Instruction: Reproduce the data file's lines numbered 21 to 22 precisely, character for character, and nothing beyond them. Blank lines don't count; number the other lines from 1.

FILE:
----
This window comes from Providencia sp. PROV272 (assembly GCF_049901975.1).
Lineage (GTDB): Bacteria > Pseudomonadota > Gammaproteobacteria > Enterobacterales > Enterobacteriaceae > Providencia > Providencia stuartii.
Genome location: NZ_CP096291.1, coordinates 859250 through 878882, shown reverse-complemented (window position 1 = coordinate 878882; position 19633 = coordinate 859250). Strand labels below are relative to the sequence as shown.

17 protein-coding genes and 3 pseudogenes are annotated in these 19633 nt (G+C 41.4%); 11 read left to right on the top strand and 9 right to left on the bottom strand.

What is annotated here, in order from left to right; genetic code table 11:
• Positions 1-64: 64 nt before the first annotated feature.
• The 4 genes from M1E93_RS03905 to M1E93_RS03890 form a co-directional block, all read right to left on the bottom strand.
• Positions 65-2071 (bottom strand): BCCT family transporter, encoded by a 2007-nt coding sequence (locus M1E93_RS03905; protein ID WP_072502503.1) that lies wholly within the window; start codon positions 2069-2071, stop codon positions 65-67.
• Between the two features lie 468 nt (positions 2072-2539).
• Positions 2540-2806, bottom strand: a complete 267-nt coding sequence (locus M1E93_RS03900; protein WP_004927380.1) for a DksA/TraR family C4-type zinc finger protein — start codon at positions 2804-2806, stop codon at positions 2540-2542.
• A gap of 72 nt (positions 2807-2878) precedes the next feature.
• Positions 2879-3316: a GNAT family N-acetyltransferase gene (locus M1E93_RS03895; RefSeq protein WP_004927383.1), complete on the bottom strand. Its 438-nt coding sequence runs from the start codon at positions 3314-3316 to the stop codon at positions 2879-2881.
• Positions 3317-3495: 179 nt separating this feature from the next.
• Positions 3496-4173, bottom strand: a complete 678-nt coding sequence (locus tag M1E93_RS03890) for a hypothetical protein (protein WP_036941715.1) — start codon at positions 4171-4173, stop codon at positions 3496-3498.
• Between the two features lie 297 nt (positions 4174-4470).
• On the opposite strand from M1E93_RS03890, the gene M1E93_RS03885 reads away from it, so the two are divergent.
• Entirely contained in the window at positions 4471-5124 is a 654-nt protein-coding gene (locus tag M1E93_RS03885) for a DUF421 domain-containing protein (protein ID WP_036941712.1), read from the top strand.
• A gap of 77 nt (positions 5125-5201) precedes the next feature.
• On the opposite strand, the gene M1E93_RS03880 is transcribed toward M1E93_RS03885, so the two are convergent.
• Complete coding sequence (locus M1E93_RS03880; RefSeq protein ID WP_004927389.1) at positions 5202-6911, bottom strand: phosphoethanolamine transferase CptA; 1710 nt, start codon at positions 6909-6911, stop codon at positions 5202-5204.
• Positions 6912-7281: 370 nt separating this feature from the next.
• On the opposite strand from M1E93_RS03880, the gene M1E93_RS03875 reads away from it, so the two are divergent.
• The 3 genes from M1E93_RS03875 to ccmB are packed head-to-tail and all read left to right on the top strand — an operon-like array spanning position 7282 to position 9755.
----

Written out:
• Positions 6912-7281: 370 nt separating this feature from the next.
• On the opposite strand from M1E93_RS03880, the gene M1E93_RS03875 reads away from it, so the two are divergent.